My good friend (and profound wise-man), Bryan Franklin, once said to me:
If your father completely understands and agrees with everything that you are doing with your life, then he failed as a father, and you failed as a child to appropriately expand beyond the previous generation’s understanding of the world.
Bryan said to me that he looks forward to the day when his own son exceeds him, and he can no longer fully understand what he’s up to in the world.
So here’s my little tip for dramatically improving your relationship with your father:
Ask his advice about something. To really do it right, make sure it’s something that’s actually important to you and that you are having an internal struggle with dealing with. And then (and this is the key part), truly and deeply consider his words and find what’s valuable in his advice.
I actually gave this advice to a friend of mine before I ever tried it myself…
She was struggling with the fact that her father never gave her approval for anything. There was no amount of success, no victory or accomplishment that would satisfy him. He always ended up telling her how it might have gone better, or how she might have done things more intelligently.
This was extremely painful for her, and it infected other parts of her life as well, leaving her stuck on the “accomplishment treadmill”.
I said: Go ask his advice on something important and really listen to what he has to say, even if he completely disagrees with what you think the answer is.
They had the best conversation of their lives, and she got off the phone beaming and with tears in her eyes.
And yet, somehow, when I took my own medicine, and asked my father for some important advice, we ended up arguing.
His advice to me seemed to suggest that he thought I wouldn’t be able handle things. He advised caution where I thought I could be bold. He wanted me to play small where I wanted to go All In.
I thought his advice reflected a lack of confidence in my abilities. I felt hurt and shamed.
And when I told him this, he felt hurt and shamed that I was calling his fathering skills into question.
The failure in this case was mine. I failed to have the courage to really listen to his advice and then sit with it without judgement, and do the work to find what was valuable inside of it.
Of course my father urging me to caution was simply his way of loving me, of looking out for me.
I didn’t agree with the way he was choosing to love me, but in this life, it is almost always far more important that we are loved than that we get to choose how we are loved.
After dad got cancer I got better at this.
Not perfect. But better.
A few months before my father went into hospice, he said the most emotionally vulnerable thing to me that he had ever said in all of the years that he had been my dad.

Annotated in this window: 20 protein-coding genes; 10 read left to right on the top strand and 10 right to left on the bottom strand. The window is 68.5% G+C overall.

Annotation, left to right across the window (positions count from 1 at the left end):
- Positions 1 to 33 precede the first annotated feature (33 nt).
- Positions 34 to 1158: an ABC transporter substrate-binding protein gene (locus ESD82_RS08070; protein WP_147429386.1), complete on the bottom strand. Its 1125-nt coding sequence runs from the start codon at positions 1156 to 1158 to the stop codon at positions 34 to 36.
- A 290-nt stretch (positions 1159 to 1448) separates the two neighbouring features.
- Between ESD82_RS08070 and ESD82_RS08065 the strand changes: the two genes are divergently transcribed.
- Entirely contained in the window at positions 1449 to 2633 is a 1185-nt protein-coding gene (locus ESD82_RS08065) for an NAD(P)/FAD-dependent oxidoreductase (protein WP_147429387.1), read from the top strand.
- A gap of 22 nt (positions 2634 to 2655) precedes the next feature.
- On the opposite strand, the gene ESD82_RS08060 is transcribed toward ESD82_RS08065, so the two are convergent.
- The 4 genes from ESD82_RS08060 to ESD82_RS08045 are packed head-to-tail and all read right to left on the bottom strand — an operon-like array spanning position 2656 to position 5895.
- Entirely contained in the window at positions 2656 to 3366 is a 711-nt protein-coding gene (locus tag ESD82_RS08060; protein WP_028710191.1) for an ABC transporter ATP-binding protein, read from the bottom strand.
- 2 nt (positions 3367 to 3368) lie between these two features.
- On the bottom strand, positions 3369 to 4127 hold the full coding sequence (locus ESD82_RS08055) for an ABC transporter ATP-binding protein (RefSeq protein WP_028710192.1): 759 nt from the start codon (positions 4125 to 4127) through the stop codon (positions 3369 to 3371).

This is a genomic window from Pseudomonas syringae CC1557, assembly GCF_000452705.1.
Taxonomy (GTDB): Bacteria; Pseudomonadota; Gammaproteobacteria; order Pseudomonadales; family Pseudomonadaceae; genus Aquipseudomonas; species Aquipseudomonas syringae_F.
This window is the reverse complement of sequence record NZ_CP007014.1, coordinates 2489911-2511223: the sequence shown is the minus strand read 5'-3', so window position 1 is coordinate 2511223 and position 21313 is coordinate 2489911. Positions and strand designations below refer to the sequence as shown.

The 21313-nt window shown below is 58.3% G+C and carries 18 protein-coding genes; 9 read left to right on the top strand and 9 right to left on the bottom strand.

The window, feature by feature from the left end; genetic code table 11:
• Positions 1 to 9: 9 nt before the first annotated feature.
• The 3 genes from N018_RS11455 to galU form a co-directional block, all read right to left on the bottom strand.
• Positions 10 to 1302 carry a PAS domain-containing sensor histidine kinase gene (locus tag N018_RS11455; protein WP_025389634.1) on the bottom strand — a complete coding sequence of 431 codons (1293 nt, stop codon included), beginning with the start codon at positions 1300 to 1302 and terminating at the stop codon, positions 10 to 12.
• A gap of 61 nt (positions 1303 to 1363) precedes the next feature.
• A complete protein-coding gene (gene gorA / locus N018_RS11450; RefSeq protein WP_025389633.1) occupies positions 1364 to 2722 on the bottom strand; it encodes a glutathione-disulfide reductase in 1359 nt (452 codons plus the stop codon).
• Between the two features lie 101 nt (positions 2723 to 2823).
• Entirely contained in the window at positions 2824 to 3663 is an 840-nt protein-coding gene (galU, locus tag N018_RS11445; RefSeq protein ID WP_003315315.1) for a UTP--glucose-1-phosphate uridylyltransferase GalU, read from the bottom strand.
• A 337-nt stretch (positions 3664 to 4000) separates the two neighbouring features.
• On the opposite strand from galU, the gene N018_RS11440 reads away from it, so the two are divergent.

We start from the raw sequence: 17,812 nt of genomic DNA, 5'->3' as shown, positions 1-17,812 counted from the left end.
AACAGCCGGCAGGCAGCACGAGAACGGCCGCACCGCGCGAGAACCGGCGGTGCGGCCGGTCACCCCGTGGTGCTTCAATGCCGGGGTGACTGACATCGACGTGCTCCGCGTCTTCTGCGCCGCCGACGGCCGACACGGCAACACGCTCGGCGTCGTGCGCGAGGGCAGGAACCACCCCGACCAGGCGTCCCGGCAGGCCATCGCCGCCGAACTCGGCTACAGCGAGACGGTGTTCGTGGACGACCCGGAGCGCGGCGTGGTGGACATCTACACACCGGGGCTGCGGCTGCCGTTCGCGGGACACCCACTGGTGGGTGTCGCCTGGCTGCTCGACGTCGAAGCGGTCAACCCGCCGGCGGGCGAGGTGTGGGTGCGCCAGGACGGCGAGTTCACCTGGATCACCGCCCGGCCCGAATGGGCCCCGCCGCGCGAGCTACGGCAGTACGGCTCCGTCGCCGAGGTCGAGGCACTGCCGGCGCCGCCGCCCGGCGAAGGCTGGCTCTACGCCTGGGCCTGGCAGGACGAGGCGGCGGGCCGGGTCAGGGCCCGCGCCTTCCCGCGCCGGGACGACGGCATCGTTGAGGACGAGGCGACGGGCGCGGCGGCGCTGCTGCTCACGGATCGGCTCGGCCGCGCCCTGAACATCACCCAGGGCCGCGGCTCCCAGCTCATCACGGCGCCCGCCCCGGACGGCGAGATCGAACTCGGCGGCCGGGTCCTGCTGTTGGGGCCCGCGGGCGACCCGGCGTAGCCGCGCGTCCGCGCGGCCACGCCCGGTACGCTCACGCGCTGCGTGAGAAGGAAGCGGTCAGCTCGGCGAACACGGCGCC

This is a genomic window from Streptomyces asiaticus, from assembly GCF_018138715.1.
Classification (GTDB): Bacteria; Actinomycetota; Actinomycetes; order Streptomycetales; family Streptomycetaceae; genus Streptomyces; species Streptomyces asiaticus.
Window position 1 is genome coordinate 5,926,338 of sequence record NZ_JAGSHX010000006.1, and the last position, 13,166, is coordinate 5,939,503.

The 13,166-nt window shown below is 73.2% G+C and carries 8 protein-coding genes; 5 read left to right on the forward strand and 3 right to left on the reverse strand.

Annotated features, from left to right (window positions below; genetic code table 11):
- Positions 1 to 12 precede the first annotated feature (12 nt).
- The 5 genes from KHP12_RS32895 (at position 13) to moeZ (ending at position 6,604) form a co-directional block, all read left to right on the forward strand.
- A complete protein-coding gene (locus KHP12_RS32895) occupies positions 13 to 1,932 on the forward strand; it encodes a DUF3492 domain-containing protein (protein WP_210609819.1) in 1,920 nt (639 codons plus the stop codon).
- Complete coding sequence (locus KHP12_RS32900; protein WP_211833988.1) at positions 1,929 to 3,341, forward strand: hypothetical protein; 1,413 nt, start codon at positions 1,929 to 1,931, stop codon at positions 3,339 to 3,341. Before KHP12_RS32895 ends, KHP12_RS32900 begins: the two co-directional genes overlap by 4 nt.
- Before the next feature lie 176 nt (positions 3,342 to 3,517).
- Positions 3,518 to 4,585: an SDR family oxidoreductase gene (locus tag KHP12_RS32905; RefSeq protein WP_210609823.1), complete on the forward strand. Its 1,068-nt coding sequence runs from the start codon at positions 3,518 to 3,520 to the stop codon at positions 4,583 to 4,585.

We were talking about my future children. My wife is much younger than me, and her parents are much younger than my parents, and dad confided to me that he was worried that his lessons, his priorities, and his culture would fail to be passed on to his grandchildren– because they would be around, and he would not be.
Actually he was talking about Judaism. I was raised marginally jewish, and my wife is nominally Christian. But my father was never a practicing jew, never went to the temple, and didn’t understand any of the Hebrew prayers. (He did like the holiday meals though).
What I understood was that he wasn’t really talking about Judaism at all, but his deeper fears, perhaps secret even to himself, that his influence, his wisdom, his fatherhood wouldn’t be passed down to my children.
He was reflecting that perhaps, in the end, his son didn’t value his lessons about life.
I stood in silence for a moment as I realized what I poor job I had done in receiving my father’s love. How poorly I had communicated to my father how powerful and positive an influence he had been on my life and who I had become as a man.
I suppose there was a part of me that just figured he must know, because, well, he was dad. There was still a part of me, that child that lives in all of us throughout our lives, that simply thought he knew everything.
Didn’t he understand what I meant when I said, “I love you”?
I said, “Dad, your life, your marriage to mom, the way you modeled for me how to love, the way you demonstrated what was truly possible in a life-long and passionate marriage… don’t you see that I’ve based my entire life on it? Everything I am, everything that makes me proud to be me, and everything that I teach to other men, all comes from my careful consideration, analysis, and exploration of who you are as a man.”
And about 3 months before he died, there in the living room, he got it. He nodded, got a tear in his eye, and gave me a long hug.
And that was how I got the great and rare gift of being complete with my father before he died.
It took his moment of vulnerability, and me simply saying exactly what was true. And neither of those things are easy for fathers and sons.